Introduction: Human and animal diseases caused by mosquito-borne viruses (moboviruses) are of growing importance in many countries of Europe including Germany. Continuing eco-climatic changes and globalization create suitable conditions for the emergence of moboviruses in Germany. Up to now, four different moboviruses have been found in Germany. In 1968, Tahyna virus (TAHV) was isolated from mosquitoes that were trapped around Baunach in Bavaria. TAHV is the causative agent of Valtice fever, an influenza-like illness occurring in summer and early autumn. Therefore, TAHV is the first human pathogenic mobovirus that was isolated from mosquitoes in Germany. Since these early discoveries in the late 60s of the last century, mobovirus surveillance in mosquitoes, humans and animals was not performed regularly and therefore, longitudinal data sets are missing, especially from Germany. Thus, we initiated a program that compiles and analyses mobovirus and vector data collected over a number of successive years. This provided a solid base to determine the underlying causes of the seasonal fluctuations in mobovirus activity and the relative abundance of the mosquito vector species. This information can be used as a basis for vector control programs and might provide an early warning of the presence of moboviruses in Germany.
Results: Since 2009, mobovirus surveillance was performed mostly in south-west Germany. So far, more than 150.000 mosquitoes were captured and assayed for the presence of moboviruses. In 2009, Sindbis virus (SINV) was isolated from Culex and Anopheles mosquitoes that were exclusively trapped in the city of Weinheim, south-west Germany. SINV is the causative agent of a febrile illness in humans associated with maculopapular rash and joint pain. Consequently, a study was initiated to investigate the medical importance of SINV in that area. Only four out of 3389 investigated blood donor samples were tested positive for SINV-specific-IgG antibodies and all samples from 355 patients with clinically suspected acute SINV infections were tested negative for SINV-specific antibodies or SINV RNA, thus demonstrating the low medical importance of SINV in south-west Germany. In 2009, Batai virus (BATV) was isolated from Anopheles maculipennis mosquitoes trapped around the village of Waghäusel. BATV may cause a mild illness among sheep and cattle. Thus, 195 serum samples from cattle’s around the village of Waghäusel were investigated for BATV-specific-IgG antibodies and two samples were tested positive, demonstrating past BATV infections. In 2010, Usutu virus (USUV) was isolated from Culex pipiens pipiens mosquitoes trapped in the city of Weinheim. Since June 2011, considerable mortality in wild and captive bird species was observed in south-west Germany. Consequently, 168 dead birds were tested for the presence of USUV and USUV RNA was detected in 80 individuals from 6 species. Therefore, the mortality of birds was shown to be associated with the emergence of USUV. In addition, in January 2012, 4,200 serum samples from healthy blood donors from south-west Germany were collected and analysed for USUV-specific antibodies. One IgG- and IgM-positive blood donor was confirmed to have been infected by USUV. The blood donor reported no history of vaccination and did not have a fever during a period of three months before the blood donation. In addition, he had not been abroad during this period. These findings, taken together with the serological results corroborate the hypothesis of a pauci- or asymptomatic and autochthonous USUV infection of the blood donor during late summer 2011.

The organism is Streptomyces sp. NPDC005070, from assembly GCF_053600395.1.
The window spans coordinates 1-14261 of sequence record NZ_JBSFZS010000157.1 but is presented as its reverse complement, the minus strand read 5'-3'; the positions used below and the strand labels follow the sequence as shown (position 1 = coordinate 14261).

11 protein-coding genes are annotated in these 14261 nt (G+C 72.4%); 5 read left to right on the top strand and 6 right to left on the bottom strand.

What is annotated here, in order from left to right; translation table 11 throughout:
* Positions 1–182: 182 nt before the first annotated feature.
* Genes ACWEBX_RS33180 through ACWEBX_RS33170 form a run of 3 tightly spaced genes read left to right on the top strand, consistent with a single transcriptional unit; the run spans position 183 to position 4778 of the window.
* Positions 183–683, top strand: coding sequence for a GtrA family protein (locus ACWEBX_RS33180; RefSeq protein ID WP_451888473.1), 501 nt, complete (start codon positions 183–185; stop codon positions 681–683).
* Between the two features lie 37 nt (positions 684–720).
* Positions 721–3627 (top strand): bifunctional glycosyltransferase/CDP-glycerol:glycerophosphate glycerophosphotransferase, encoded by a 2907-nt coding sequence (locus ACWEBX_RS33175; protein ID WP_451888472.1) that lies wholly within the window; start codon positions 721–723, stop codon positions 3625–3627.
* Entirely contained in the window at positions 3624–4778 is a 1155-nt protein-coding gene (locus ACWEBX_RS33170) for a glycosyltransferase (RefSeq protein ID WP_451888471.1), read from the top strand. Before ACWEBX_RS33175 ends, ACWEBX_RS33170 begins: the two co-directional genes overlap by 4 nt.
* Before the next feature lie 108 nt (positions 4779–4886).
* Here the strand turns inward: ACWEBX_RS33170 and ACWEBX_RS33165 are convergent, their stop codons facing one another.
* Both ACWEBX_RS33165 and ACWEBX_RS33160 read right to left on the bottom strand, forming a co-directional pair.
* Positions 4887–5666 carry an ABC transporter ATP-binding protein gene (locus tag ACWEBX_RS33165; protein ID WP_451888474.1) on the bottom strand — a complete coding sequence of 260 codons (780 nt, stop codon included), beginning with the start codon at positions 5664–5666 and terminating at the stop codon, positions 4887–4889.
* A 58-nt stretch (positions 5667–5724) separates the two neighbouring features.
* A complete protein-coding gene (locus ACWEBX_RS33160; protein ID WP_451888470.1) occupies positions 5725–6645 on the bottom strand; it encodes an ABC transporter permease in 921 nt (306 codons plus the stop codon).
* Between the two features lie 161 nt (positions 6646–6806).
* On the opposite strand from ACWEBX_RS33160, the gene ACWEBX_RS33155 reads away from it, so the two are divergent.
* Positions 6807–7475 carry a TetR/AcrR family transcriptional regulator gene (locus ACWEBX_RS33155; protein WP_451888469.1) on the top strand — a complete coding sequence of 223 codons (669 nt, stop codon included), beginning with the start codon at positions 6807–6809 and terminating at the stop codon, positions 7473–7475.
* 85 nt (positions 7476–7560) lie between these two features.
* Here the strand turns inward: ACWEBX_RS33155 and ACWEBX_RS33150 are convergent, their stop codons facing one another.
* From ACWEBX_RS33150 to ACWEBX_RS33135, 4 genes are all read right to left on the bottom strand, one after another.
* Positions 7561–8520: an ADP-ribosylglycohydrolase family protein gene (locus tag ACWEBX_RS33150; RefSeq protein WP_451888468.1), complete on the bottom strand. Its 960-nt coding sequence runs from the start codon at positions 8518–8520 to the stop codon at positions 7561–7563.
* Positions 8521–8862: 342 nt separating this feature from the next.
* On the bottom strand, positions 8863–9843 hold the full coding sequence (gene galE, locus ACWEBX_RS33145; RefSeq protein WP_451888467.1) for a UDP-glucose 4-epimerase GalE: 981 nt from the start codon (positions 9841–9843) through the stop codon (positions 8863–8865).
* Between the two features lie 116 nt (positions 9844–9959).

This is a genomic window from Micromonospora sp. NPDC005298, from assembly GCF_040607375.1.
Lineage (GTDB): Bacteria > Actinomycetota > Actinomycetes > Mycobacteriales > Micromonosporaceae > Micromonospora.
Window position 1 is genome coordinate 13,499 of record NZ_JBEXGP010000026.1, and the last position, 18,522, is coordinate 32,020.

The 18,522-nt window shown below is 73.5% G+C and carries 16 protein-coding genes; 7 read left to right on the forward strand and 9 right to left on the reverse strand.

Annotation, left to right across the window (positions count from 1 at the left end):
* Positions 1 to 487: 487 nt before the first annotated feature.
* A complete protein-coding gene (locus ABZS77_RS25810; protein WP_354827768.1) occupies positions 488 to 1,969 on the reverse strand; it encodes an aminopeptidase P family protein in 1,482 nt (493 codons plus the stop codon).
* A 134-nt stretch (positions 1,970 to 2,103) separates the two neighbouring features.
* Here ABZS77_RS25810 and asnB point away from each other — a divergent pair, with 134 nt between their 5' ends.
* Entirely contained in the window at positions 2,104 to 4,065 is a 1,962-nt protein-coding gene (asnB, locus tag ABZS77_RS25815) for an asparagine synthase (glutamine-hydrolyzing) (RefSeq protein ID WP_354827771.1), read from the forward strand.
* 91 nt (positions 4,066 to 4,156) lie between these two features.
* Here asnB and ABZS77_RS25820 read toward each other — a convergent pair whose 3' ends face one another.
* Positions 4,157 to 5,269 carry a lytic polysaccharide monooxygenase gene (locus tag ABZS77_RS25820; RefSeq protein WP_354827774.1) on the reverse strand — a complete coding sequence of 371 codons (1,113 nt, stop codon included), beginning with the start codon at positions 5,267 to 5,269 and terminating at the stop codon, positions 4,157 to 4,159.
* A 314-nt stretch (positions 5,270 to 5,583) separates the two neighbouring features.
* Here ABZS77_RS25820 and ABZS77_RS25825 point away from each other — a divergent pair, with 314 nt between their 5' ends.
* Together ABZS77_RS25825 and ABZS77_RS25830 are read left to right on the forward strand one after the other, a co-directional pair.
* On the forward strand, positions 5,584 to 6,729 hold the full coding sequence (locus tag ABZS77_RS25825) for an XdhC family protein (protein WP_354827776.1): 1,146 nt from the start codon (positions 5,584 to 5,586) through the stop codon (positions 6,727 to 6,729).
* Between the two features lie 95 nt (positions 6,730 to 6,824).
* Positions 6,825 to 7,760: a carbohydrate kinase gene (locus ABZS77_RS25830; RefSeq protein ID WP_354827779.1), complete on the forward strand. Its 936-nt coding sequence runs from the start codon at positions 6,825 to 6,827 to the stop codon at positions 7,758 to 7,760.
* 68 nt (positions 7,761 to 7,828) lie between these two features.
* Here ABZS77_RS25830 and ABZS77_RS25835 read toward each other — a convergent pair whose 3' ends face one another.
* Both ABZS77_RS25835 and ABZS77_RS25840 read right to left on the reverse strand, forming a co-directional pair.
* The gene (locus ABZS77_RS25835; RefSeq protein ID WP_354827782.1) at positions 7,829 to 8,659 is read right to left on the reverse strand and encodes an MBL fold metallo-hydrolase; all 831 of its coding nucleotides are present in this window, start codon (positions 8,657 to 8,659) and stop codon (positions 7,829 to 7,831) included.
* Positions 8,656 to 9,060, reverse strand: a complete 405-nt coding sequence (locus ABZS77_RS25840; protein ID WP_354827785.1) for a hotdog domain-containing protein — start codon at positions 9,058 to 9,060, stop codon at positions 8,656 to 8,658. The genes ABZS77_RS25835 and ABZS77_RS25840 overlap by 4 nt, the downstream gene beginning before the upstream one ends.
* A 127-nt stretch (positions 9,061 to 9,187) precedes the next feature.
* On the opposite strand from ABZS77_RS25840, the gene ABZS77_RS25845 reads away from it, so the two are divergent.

Conclusion: The early discovery of USUV in mosquitoes followed by the recent epidemic proof the importance and predictive value of our mosquito based monitoring program for zoonotic moboviruses. Moreover, public health authorities, blood transfusion services and clinicians in Germany should be aware of the risk of USUV infection in humans, especially during late summer.
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